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Wheat Bread

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My family loves this wheat bread. It is a mix of wheat and all purpose flour which produces a smooth texture that is the right balance. Not as heavy as a whole wheat bread and with more substance than a white bread. I love the nuttiness of a wheat bread, but sometimes whole wheat is too dense for a sandwich. This bread strikes the balance and is so easy to make.

About ten years ago I fell in love with whole wheat pastry flour and started using it in more of my recipes. I find I have good results if I stay close to a 50-50 ratio of whole wheat pastry flour to AP flour. My latest baking add in is ground flax seed. I add it to my breads, sometimes to my muffins, and even my oatmeal and protein shakes. I have been experimenting on how much I can add without crossing the line from ‘amazing boost in nutrition’ to ‘gritty what were you thinking!’ So far I am up to 3 T in this wheat bread with super results. I think next week I will try 4 T. I use my Kitchen Aid mixer to do most of the work, but you can mix and knead this by hand if you want.

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Wheat Bread
Not as heavy as a whole wheat bread and with more substance than a white bread. I love the nuttiness of a wheat bread, but sometimes whole wheat is too dense for a sandwich. This bread strikes the balance and is so easy to make.
Servings
loaf
Ingredients
Servings
loaf
Ingredients
Instructions
  1. Dissolve the honey and molasses in the water and sprinkle the package of yeast in the liquid. Allow the yeast to bloom for five minutes.
  2. In a separate bowl sift the whole wheat pastry flour, All Purpose flour and salt. Stir in the flax seed meal. Place half of the flour mixture in the kitchen aid mixing bowl with the dough hook attached and stir in the yeast/water mixture. Starting at a slow speed and increase the speed to medium. Add the rest of the flour mixture 1/2 a cup at time until the sides of the bowl are clean. (It usually takes all of the flour.) The dough will be a little sticky. Let the mixer stay on medium speed for 4 more minutes to knead the dough. You can also knead the dough on your counter. I do a little of both because I enjoy kneading the dough and will sprinkle a little flour on the counter and knead it about 10 times.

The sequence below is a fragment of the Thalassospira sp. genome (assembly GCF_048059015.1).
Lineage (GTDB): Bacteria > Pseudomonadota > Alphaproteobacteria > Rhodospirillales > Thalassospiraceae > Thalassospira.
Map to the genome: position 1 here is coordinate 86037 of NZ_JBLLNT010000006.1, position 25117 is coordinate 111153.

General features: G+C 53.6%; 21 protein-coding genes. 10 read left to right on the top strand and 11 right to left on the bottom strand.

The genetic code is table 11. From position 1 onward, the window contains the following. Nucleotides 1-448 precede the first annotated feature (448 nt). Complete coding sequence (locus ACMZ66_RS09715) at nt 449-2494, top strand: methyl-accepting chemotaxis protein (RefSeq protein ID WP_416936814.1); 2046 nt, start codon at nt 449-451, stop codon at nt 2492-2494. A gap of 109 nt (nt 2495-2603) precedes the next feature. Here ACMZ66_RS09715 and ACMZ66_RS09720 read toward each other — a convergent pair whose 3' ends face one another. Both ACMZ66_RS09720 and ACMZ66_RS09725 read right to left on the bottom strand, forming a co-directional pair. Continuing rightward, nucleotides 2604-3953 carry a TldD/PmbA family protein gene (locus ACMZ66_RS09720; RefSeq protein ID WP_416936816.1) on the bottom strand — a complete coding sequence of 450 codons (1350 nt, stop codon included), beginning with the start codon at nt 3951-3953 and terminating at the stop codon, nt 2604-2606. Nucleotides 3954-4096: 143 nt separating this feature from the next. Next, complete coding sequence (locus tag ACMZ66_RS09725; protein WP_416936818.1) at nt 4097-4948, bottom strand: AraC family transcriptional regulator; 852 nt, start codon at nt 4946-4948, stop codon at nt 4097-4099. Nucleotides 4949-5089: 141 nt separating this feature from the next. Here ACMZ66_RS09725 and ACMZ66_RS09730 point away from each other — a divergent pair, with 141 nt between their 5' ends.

3. Grease a bowl with vegetable oil and place the dough in the bowl.
  4. Cover the bowl with a damp towel and place it in a warm place to rise until it has doubled in size. My oven has a proofing setting (100 degrees F). I usually let it rise for about an hour and a half. If you are ready to bake punch it down, shape it into a loaf, put it in a prepared pan, cover and let it rise for 30-40 minutes.
  5. This is where the recipe is super flexible. If you are not ready to bake the loaf, you can do like me and put plastic wrap over the bowl and place it in the fridge while you go to church. When you are ready to bake, take the dough out of the fridge, punch it down, shape it into a loaf and let it rise for about an hour. If I remember, I will cut a few slashes in the top of the bread about half an inch or so deep. This will give it a pretty look when it is done.
  6. Pre-heat your oven to 400 degrees F, then bake your loaf for 25 - 30 minutes until it sounds hollow when you tap it. Let the loaf stay in the pan for 3-5 minutes after you take it out of the oven. I like to rub a little butter on top when it comes out of he oven to make the top crust softer and shiny. Tip the loaf on a cooling rack and allow it to cool before storing. Best if eaten within 2 days. We have never had any left longer than 2 days!
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